going green with BLUE Roofs

You've probably heard of urban rooftop gardens, but what about roofs as watersheds? Meet the newest trend in skyscraper sustainability.

By Sophie Krause. Cover photograph by Ike Edeani

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  A green roof on San Francisco's Bernal Hill. Photo courtesy of   Ike Edeani  .  This photograph originally appeared in  Dwell .

A green roof on San Francisco's Bernal Hill. Photo courtesy of Ike Edeani.  This photograph originally appeared in Dwell.

Last issue we listed five good reasons to think green when it comes to urban rooftops: planting gardens called “green roofs” atop skyscrapers benefits cities environmentally, economically, aesthetically, educationally, and psychologically.

But what about thinking blue?

Although newer and lesser-known than green roofs, blue roofs are another nature-mimicking tool to improve our cities. More specifically, blue roofs help our urban watersheds by rethinking rainfall.

Blue roofs catch rain. They do this to temporarily collect the water before it reaches our sewer systems, so that it has time and space to either a) filter through an artificially constructed wetland (modeled after nature’s own water filter) or b) irrigate the surrounding landscape. In this way, blue roofs drastically reduce the amount of untreated water that would otherwise flow down our gutters, into our storm drains, and out to sea.

In undeveloped and rural areas, rainfall is absorbed by the landscape. It filters through a mesh of plant roots, rocks, and a variety of soil types. The natural hydrologic cycle keeps the water clean. But in paved or impervious environments, such as our densely built urban environments where pollutants are rampant, runoff is a huge problem. Simply put, would you rather drink the water that collects at the base of a natural creek, or at the base of a parking garage?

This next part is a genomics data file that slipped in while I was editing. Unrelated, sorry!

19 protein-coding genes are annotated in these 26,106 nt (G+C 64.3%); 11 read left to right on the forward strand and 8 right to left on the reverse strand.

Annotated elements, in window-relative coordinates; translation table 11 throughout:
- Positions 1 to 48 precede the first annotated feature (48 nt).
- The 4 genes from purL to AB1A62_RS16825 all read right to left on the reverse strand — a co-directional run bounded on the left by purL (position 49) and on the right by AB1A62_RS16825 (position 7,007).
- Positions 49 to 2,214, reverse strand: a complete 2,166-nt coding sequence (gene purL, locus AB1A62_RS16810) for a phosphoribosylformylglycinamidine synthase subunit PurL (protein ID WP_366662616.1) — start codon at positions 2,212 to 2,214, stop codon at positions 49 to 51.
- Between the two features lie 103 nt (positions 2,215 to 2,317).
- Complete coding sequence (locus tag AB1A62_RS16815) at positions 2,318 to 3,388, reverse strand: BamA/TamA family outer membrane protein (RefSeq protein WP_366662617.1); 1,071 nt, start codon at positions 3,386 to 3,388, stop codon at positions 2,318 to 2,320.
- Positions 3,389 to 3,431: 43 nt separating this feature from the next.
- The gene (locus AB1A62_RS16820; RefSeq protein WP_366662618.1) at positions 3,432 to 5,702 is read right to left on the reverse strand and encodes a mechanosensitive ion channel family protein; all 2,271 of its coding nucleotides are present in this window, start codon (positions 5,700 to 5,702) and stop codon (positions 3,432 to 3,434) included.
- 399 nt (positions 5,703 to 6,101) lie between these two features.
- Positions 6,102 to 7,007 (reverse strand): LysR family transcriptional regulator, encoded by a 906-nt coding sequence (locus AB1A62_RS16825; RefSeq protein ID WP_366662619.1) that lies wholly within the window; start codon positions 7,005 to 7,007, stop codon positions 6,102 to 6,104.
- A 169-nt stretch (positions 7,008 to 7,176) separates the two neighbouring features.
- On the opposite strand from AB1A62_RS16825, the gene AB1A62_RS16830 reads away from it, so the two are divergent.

When rain moves through a city, it flows quickly over impenetrable sidewalks, roadways, parking lots, and rooftops, flowing into our sewer systems after picking up contaminants along the way. Designed to filter both waste and runoff, sewer systems overflow and can’t filter correctly. Untreated sewage spills into the public waterways (i.e. our drinking water), and slowly makes its way to surrounding streams, rivers, and oceans. Not only is this a health risk for the public, it’s a health risk for the environment.

But what if we stopped wasting the extra rain, and designed our cities so that this excess stormwater worked for us? How can we rethink infrastructure, whether we design it to be more “green” or more “blue," so that our streets, parks, and plazas not only benefit the sewer system, but also make our cities more livable?

  Green and blue abut each other on the   Osborne Association   and   New York Department of Environmental Protection's   (  DEP )  combo roof in the South Bronx.